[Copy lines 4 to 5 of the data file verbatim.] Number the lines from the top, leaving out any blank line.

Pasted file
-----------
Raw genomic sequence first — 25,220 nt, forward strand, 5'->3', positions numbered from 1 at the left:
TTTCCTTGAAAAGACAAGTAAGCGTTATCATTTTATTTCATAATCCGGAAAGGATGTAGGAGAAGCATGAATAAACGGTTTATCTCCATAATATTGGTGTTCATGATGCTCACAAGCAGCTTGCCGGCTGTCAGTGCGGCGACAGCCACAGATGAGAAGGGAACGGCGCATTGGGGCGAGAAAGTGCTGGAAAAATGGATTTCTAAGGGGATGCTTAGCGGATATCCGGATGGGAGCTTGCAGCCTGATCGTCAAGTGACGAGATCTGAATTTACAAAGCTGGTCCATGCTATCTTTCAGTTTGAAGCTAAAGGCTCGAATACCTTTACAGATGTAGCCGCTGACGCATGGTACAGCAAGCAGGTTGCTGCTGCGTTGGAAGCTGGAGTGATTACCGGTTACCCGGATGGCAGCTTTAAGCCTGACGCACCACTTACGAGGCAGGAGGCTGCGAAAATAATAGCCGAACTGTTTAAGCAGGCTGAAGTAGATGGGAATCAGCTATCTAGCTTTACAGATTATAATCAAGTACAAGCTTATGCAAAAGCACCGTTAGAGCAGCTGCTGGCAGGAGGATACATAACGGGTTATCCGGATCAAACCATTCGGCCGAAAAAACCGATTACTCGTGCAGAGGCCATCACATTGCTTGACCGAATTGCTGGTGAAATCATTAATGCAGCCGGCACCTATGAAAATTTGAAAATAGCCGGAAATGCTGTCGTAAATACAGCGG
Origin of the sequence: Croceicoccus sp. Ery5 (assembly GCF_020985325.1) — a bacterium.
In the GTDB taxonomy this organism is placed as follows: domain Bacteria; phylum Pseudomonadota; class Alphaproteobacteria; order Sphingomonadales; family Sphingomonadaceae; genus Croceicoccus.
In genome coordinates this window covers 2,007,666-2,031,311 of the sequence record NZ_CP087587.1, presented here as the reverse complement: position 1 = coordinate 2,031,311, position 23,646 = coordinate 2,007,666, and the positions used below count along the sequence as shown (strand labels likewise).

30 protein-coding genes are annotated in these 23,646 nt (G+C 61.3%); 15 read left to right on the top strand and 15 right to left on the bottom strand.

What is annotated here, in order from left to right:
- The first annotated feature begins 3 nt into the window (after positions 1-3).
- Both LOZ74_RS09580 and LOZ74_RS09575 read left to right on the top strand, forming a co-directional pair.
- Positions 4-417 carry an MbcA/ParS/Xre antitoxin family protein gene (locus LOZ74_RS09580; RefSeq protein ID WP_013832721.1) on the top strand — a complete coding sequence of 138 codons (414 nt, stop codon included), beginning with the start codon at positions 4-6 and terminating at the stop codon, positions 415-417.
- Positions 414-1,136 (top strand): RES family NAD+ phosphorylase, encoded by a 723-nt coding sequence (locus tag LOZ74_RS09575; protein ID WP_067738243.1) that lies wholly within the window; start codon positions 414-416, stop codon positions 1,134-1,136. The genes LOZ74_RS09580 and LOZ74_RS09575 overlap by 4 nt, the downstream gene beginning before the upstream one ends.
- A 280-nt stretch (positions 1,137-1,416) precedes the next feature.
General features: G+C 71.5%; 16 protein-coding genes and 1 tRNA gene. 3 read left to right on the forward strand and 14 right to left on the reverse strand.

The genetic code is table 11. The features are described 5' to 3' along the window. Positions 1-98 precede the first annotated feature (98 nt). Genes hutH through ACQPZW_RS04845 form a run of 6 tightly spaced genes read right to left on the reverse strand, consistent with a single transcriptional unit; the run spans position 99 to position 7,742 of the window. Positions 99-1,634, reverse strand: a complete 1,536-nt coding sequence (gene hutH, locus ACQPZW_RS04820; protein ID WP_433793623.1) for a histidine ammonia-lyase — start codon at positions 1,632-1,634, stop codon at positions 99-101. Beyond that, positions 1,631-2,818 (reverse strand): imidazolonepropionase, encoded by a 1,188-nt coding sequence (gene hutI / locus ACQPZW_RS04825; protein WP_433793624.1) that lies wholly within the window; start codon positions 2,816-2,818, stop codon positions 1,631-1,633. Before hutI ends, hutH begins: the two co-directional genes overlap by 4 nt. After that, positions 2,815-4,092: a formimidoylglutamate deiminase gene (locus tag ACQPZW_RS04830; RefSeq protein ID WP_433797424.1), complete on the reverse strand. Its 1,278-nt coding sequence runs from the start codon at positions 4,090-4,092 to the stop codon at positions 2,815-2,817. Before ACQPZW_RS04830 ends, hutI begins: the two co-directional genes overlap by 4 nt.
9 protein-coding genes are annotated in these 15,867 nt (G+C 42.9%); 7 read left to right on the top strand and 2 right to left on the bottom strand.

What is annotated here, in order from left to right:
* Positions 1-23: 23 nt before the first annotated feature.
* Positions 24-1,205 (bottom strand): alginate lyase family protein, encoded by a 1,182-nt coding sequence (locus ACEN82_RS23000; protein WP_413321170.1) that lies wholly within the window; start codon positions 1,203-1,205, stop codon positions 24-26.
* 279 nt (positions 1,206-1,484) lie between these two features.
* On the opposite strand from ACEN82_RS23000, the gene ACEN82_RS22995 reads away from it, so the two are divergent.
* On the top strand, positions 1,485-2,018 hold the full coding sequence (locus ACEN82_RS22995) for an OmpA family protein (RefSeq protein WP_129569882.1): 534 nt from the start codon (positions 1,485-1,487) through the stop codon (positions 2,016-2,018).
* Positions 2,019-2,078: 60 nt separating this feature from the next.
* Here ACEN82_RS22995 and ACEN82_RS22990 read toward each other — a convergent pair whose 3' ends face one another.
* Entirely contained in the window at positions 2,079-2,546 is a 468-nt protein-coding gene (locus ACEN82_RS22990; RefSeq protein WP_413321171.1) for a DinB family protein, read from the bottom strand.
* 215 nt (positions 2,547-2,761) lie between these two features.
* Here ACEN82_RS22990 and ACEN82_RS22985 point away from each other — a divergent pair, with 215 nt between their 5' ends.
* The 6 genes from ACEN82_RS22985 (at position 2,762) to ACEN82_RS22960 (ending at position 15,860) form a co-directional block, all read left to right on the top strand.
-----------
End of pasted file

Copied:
In the GTDB taxonomy this organism is placed as follows: domain Bacteria; phylum Pseudomonadota; class Alphaproteobacteria; order Sphingomonadales; family Sphingomonadaceae; genus Croceicoccus.
In genome coordinates this window covers 2,007,666-2,031,311 of the sequence record NZ_CP087587.1, presented here as the reverse complement: position 1 = coordinate 2,031,311, position 23,646 = coordinate 2,007,666, and the positions used below count along the sequence as shown (strand labels likewise).